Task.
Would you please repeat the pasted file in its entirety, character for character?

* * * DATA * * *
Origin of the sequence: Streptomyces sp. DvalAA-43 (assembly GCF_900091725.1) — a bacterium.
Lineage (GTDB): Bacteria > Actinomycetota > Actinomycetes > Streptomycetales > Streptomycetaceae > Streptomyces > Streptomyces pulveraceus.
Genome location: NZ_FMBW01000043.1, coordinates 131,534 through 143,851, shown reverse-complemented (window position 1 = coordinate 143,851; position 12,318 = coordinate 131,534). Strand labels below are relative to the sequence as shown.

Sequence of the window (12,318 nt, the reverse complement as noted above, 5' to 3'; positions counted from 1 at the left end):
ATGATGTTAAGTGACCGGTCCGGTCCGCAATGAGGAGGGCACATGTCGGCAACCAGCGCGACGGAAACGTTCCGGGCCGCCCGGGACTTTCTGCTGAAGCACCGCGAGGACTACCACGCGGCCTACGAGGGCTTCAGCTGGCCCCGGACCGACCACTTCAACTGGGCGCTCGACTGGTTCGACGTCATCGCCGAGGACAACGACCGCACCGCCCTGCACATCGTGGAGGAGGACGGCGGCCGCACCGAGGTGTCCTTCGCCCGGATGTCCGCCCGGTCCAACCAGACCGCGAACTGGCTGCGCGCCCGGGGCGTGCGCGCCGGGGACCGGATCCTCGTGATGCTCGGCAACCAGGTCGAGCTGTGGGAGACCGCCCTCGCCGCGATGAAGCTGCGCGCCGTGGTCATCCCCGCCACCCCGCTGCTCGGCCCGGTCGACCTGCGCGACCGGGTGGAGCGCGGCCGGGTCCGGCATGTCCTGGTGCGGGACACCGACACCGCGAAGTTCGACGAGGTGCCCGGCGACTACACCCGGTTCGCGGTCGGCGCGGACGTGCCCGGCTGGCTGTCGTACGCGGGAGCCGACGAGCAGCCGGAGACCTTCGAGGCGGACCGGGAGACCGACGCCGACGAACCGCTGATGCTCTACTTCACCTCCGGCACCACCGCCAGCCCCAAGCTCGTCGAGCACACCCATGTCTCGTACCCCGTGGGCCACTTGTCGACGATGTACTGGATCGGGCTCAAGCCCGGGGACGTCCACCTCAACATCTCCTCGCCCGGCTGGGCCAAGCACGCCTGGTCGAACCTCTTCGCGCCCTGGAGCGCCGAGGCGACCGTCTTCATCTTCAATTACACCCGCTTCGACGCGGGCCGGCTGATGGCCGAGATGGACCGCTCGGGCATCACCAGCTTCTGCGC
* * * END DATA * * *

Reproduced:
Origin of the sequence: Streptomyces sp. DvalAA-43 (assembly GCF_900091725.1) — a bacterium.
Lineage (GTDB): Bacteria > Actinomycetota > Actinomycetes > Streptomycetales > Streptomycetaceae > Streptomyces > Streptomyces pulveraceus.
Genome location: NZ_FMBW01000043.1, coordinates 131,534 through 143,851, shown reverse-complemented (window position 1 = coordinate 143,851; position 12,318 = coordinate 131,534). Strand labels below are relative to the sequence as shown.

Sequence of the window (12,318 nt, the reverse complement as noted above, 5' to 3'; positions counted from 1 at the left end):
ATGATGTTAAGTGACCGGTCCGGTCCGCAATGAGGAGGGCACATGTCGGCAACCAGCGCGACGGAAACGTTCCGGGCCGCCCGGGACTTTCTGCTGAAGCACCGCGAGGACTACCACGCGGCCTACGAGGGCTTCAGCTGGCCCCGGACCGACCACTTCAACTGGGCGCTCGACTGGTTCGACGTCATCGCCGAGGACAACGACCGCACCGCCCTGCACATCGTGGAGGAGGACGGCGGCCGCACCGAGGTGTCCTTCGCCCGGATGTCCGCCCGGTCCAACCAGACCGCGAACTGGCTGCGCGCCCGGGGCGTGCGCGCCGGGGACCGGATCCTCGTGATGCTCGGCAACCAGGTCGAGCTGTGGGAGACCGCCCTCGCCGCGATGAAGCTGCGCGCCGTGGTCATCCCCGCCACCCCGCTGCTCGGCCCGGTCGACCTGCGCGACCGGGTGGAGCGCGGCCGGGTCCGGCATGTCCTGGTGCGGGACACCGACACCGCGAAGTTCGACGAGGTGCCCGGCGACTACACCCGGTTCGCGGTCGGCGCGGACGTGCCCGGCTGGCTGTCGTACGCGGGAGCCGACGAGCAGCCGGAGACCTTCGAGGCGGACCGGGAGACCGACGCCGACGAACCGCTGATGCTCTACTTCACCTCCGGCACCACCGCCAGCCCCAAGCTCGTCGAGCACACCCATGTCTCGTACCCCGTGGGCCACTTGTCGACGATGTACTGGATCGGGCTCAAGCCCGGGGACGTCCACCTCAACATCTCCTCGCCCGGCTGGGCCAAGCACGCCTGGTCGAACCTCTTCGCGCCCTGGAGCGCCGAGGCGACCGTCTTCATCTTCAATTACACCCGCTTCGACGCGGGCCGGCTGATGGCCGAGATGGACCGCTCGGGCATCACCAGCTTCTGCGC